Guest Article - Y Research

Across June, I physically reviewed the occupancy of metropolitan Perth’s 78 largest supermarket based centres after relaxation of COVID 19 restrictions to determine each centres retailers’ current response to the COVID 19 pandemic.

The experience of visiting these centres, from Butler, Mundaring, Halls Head and all points in between, was the most impactful from both a property and social perspective of my 10 years of physically inspecting a majority of Perth’s commercial property.

Shopping centres as meeting hubs are reflective of the communities they service. COVID has highlighted the prevalence of homelessness, mental health/drug problems and social isolation. The number of people searching for change in vending machines, was just one example of the level of economic stress and inequality, I saw in too many centres.

From a property perspective, after government imposed closure, which left just 38.7% of retailers open across the major 16 shopping centres in late April 2020, a combination of COVID restrictions easing, rental relief from shopping centre owners, a national code of conduct restricting evictions and Government Assistance (Job Keeper) saw 97.4% of the over 5,000 stores within the 78 centres open for trade.

Based on discussions with various retailers – forecasting consumer spending is a daily challenge. As a result, retailers are focusing on keeping costs as low as possible either by reducing staff numbers or trading hours. 47.8% of these trading retailers have reduced their trading hours by an average of 18.6% per week, with most retailers opening an hour later and closing half an hour earlier (10am to 5pm, rather than 9am-5.30pm) per day.

With nearly all retailers trading, the concern is the existing level of vacancy. So far COVID has had minimal impact on current vacancies with a limited number of retailers, mainly tourism based retailers, surrendering their tenancies. Despite this, the vacancy rate as of June 2020 across these centres was already 9.4%.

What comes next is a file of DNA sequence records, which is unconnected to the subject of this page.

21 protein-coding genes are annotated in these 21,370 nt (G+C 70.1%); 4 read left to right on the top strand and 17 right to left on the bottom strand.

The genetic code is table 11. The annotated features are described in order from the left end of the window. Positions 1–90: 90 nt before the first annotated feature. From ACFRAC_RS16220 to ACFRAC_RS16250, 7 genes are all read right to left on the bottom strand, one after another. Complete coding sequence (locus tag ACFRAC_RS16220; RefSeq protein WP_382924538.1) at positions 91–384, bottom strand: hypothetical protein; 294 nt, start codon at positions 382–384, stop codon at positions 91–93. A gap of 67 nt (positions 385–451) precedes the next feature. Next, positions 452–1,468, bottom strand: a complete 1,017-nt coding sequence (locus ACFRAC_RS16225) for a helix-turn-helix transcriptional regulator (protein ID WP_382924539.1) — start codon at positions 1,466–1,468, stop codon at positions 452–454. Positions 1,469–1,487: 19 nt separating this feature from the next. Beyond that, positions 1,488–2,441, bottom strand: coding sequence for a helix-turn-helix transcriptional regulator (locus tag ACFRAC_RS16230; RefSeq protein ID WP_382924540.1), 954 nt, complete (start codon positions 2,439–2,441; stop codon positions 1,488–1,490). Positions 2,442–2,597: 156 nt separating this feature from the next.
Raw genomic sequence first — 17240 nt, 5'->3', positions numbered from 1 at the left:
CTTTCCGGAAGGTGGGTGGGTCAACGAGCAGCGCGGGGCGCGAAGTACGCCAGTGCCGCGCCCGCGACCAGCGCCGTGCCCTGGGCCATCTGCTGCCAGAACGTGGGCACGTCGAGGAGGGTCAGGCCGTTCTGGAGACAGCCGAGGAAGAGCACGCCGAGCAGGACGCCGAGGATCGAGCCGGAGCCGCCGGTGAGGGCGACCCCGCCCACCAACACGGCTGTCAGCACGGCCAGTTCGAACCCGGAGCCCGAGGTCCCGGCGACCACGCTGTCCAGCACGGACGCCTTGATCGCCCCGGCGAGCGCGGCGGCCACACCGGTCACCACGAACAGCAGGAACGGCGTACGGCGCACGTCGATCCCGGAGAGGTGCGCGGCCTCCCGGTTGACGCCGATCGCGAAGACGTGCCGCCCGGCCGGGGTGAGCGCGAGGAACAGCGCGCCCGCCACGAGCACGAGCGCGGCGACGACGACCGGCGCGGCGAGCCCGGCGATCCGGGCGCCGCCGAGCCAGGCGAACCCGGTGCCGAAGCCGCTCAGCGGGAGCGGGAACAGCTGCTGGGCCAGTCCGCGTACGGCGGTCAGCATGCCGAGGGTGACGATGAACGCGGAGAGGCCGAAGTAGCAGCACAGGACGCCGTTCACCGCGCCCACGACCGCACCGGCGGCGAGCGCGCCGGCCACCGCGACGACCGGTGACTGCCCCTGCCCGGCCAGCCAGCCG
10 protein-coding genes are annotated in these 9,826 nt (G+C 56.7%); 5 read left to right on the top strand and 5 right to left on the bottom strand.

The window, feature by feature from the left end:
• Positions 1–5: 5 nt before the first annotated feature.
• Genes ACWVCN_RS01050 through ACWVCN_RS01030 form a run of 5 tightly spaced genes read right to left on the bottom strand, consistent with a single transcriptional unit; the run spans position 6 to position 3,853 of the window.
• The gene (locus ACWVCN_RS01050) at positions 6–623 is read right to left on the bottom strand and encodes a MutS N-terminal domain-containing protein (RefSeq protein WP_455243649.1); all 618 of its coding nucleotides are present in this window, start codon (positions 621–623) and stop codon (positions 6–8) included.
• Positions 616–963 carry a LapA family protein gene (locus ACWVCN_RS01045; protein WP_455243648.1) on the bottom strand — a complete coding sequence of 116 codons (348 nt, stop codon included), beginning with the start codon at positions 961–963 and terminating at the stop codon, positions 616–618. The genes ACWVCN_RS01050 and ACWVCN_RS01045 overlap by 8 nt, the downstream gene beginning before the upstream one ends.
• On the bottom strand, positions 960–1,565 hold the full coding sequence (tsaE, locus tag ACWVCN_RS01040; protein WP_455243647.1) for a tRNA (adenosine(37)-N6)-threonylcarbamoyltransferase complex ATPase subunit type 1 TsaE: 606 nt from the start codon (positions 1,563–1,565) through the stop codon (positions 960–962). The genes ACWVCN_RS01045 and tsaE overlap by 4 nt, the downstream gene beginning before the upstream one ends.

This level of vacancy has been unseen since the GFC. A range of factors have contributed to the current level of vacancy - weak economic conditions post the mining boom, a string of national retailers going into administration and recent centre expansions adding supply.

The vacancy rate for WA’s largest centres, Major Regionals which includes centres such as Lakeside Joondalup, Westfield Booragoon and the Galleria, at 7.4%, is more than three times higher than their historical average of 1 to 2%. Despite anecdotal evidence that consumers are shopping at local neighbourhood centres, these centres recorded the highest vacancy rate of 13.9%.

Looking forward, February/March 2021, when Government assistance ends and investment decisions such as ordering winter stock are required, looms as a tipping point. Retailers will be depending on a strong Christmas/New Year period in order to trade through the worst of the economic pain caused by the pandemic.

Open wallets = open retailers. Where you can, support local retailers in the months ahead. I know every dollar you can spare will be greatly appreciated.

This article was submitted by Damian Stone at Y Research

Acknowledgement of Country

The Committee For Perth acknowledges the traditional custodians throughout Western Australia and their continuing connection to the land, waters and community. We pay our respects to all members of the Aboriginal communities and their cultures; and to Elders both past and present.